| By Micah Fairchild
Social HR Apps Infusing Into Multiple HCM Initiatives
Social HR has been with us for some time now, with vendors, analysts, and pundits arguing its benefits for just as long. But the jury has still largely been out on these technologies from the practitioner perspective. In fact, in a statistic that we recently cited from Ventana Research, fully 39% of organizations still “explicitly deny people the opportunity to interact using [these collaborative technologies]”. And in a related study from SilkRoad (The Social Media and Workplace Report), only 43% of employees indicated that they worked for companies in which social media access was completely open in the workplace. So what gives? Why the stark contrast between what the HR technology communities are advocating versus what executives are adopting?
Well, for one thing many have argued (including us) that social HR applications are overhyped—delivering only a modicum of the benefits that are being touted. For another, Blogging4Jobs’ latest survey found that 46% of company leaders believe that their employees “will misuse social media and other workplace technology”. More likely though from a business leader perspective is that the issue revolves around trying to nail down exactly how to leverage social HR technologies. Social learning is fairly well established; social recruiting will soon be reaching mainstream adoption; and social performance management is still on the acceptance fringes; but it’s the whole-scale integration that social HR technologies are having across the employee lifecycle that can be the most puzzling. To help remedy at least a bit of the confusion, we examine social HR’s 4 main infusion points.
Social HCM Infusion Point #1: The Beginning of the Employment Relationship
Of course we all know that the beginning of any employment relationship starts with the tasks of attracting, recruiting, and ultimately on-boarding an employee. Unfortunately, this is also a place that far too many businesses fail to integrate Social HR technologies into the mix. Let’s take attraction for example; just as is the case when considering your business’s brand management in the context of customers, in order to attract the right candidates to your company, a concerted effort is needed to manage and control the social conversation that’s happening about you as an employer.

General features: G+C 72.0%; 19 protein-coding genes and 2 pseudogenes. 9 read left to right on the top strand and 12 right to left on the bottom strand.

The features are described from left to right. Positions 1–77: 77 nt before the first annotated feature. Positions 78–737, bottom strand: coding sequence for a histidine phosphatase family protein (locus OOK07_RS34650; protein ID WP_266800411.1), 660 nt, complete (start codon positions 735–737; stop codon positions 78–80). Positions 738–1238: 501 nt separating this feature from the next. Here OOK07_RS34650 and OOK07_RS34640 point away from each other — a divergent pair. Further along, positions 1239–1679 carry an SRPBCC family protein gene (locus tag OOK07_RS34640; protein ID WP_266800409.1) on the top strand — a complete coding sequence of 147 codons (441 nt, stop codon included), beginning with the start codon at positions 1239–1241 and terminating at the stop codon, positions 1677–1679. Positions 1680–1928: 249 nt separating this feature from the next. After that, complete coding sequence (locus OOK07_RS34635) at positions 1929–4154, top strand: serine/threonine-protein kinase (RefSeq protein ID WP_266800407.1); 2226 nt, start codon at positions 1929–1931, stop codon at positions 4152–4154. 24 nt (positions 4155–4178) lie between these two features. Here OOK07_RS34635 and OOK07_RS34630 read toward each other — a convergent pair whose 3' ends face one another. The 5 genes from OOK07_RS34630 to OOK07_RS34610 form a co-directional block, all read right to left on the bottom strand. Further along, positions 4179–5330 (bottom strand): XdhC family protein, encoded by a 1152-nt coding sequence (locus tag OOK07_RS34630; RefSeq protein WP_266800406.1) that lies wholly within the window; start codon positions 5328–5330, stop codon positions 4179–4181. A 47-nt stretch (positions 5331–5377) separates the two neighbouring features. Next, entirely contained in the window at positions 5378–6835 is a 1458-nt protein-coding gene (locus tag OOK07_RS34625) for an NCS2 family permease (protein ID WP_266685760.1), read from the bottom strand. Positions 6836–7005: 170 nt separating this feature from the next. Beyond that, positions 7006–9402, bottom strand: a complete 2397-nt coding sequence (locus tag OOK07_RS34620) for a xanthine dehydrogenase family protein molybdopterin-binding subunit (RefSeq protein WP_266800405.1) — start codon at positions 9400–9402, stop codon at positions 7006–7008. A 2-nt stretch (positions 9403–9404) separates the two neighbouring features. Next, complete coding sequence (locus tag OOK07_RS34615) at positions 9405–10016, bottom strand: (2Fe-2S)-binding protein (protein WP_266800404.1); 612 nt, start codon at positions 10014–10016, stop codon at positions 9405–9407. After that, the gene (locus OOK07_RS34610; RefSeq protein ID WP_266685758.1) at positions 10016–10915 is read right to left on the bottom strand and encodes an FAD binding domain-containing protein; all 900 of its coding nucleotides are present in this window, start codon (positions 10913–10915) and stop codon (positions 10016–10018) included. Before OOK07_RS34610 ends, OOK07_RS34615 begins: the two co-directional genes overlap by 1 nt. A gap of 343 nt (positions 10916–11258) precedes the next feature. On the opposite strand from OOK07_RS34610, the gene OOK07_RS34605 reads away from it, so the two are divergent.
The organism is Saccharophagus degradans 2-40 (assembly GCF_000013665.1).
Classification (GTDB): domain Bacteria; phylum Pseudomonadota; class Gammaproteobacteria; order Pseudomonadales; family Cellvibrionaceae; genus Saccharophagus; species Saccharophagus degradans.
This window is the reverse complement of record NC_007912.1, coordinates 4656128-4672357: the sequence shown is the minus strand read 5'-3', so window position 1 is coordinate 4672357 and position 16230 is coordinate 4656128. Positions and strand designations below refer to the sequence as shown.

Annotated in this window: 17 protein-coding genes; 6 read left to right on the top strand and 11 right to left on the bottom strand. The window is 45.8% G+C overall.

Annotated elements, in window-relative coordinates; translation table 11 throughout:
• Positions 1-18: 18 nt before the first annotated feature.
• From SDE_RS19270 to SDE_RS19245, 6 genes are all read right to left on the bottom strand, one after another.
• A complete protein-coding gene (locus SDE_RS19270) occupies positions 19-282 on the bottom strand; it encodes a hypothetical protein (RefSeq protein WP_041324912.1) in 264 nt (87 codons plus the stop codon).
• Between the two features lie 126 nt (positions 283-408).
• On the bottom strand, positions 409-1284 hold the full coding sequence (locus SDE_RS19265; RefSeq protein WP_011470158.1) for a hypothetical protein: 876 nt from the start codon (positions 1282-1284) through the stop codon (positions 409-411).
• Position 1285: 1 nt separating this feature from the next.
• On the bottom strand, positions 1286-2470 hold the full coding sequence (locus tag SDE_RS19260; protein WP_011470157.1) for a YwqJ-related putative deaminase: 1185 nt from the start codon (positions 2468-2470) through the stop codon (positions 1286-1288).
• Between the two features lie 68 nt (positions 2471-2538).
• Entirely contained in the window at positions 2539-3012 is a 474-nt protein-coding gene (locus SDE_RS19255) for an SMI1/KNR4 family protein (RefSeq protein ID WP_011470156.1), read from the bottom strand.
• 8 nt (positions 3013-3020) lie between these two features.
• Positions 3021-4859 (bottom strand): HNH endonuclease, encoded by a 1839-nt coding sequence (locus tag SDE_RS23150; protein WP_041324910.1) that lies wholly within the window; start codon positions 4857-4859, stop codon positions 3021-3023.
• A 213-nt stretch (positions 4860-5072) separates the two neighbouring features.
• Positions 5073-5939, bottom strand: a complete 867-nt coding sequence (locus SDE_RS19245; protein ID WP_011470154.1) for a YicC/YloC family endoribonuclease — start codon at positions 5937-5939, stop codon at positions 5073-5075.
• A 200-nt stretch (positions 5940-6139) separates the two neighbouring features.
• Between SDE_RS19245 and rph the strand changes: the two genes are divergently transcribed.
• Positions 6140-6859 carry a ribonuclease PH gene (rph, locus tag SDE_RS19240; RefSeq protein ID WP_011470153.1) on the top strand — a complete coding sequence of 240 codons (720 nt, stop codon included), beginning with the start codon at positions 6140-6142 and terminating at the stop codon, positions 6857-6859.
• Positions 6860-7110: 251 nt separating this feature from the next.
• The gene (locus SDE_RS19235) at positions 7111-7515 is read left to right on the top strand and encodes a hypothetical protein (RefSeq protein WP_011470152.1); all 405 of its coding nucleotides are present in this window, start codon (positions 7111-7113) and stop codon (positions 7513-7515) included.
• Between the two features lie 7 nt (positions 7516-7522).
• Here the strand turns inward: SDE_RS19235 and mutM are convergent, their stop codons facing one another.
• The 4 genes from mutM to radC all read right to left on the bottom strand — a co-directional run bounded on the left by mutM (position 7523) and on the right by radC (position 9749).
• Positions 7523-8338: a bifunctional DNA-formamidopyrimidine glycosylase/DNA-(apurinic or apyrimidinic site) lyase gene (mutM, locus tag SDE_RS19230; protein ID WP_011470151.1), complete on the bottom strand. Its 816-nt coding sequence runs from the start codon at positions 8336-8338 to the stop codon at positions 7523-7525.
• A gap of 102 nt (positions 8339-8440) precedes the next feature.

Of course there are the obvious areas like Facebook, Twitter, and LinkedIn to help get this branding process started but equally important is the development by your recruiting staff of talent communities (which, as talent acquisition thought leader Sarah White says, “allow potential job candidates to opt in or be added by a strategic recruiting team to specialized groups”). These groups will then be much better informed and involved when it comes time to actually start the recruiting process. And while social recruitment is beginning to see mainstream adoption like we indicated above, often businesses overlook the areas of: P2P (peer to peer) where current employees act as brand ambassadors; referrals (which are a top source for talent); and the candidate’s experience.
What’s left once these tasks are completed is the all-important process of on-boarding that has over the past several years given an increasingly valued role to social technologies. For instance, forums can be used to allow new hires to ask and/or reply to questions; current employees can use wikis and/or boards to offer advice to recently on-boarded employees; and analytics can be used to evaluate the social conversation that is taking place about substantive aspects of the new hire’s experience.
Social HCM Infusion Point #2: The Development of Your Employees